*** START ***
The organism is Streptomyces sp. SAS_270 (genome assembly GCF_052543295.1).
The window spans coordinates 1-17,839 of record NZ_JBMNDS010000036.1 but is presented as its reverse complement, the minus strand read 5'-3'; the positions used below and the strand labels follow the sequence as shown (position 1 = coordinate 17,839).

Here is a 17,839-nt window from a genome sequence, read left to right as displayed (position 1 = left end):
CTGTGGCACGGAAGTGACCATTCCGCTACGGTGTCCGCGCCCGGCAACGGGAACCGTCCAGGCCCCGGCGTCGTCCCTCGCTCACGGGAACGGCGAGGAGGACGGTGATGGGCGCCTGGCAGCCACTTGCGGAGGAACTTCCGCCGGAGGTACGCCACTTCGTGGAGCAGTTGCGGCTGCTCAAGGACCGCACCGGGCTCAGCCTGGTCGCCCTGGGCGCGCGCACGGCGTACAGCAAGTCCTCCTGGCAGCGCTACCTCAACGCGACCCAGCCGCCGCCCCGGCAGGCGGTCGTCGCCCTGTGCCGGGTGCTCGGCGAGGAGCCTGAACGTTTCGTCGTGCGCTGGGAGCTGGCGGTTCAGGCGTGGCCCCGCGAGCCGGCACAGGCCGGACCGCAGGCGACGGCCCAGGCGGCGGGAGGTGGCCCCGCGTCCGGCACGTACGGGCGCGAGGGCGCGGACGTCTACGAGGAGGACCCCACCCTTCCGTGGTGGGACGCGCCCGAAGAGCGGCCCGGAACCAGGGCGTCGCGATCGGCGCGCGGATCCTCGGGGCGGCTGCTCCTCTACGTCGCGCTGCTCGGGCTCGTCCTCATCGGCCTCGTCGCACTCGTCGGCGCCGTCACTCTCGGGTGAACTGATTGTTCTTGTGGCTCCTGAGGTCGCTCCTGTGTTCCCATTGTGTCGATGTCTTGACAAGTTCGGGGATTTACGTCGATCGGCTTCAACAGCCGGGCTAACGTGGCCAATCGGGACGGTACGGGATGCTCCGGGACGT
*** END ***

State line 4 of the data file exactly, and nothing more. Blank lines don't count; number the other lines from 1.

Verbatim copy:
CTGTGGCACGGAAGTGACCATTCCGCTACGGTGTCCGCGCCCGGCAACGGGAACCGTCCAGGCCCCGGCGTCGTCCCTCGCTCACGGGAACGGCGAGGAGGACGGTGATGGGCGCCTGGCAGCCACTTGCGGAGGAACTTCCGCCGGAGGTACGCCACTTCGTGGAGCAGTTGCGGCTGCTCAAGGACCGCACCGGGCTCAGCCTGGTCGCCCTGGGCGCGCGCACGGCGTACAGCAAGTCCTCCTGGCAGCGCTACCTCAACGCGACCCAGCCGCCGCCCCGGCAGGCGGTCGTCGCCCTGTGCCGGGTGCTCGGCGAGGAGCCTGAACGTTTCGTCGTGCGCTGGGAGCTGGCGGTTCAGGCGTGGCCCCGCGAGCCGGCACAGGCCGGACCGCAGGCGACGGCCCAGGCGGCGGGAGGTGGCCCCGCGTCCGGCACGTACGGGCGCGAGGGCGCGGACGTCTACGAGGAGGACCCCACCCTTCCGTGGTGGGACGCGCCCGAAGAGCGGCCCGGAACCAGGGCGTCGCGATCGGCGCGCGGATCCTCGGGGCGGCTGCTCCTCTACGTCGCGCTGCTCGGGCTCGTCCTCATCGGCCTCGTCGCACTCGTCGGCGCCGTCACTCTCGGGTGAACTGATTGTTCTTGTGGCTCCTGAGGTCGCTCCTGTGTTCCCATTGTGTCGATGTCTTGACAAGTTCGGGGATTTACGTCGATCGGCTTCAACAGCCGGGCTAACGTGGCCAATCGGGACGGTACGGGATGCTCCGGGACGT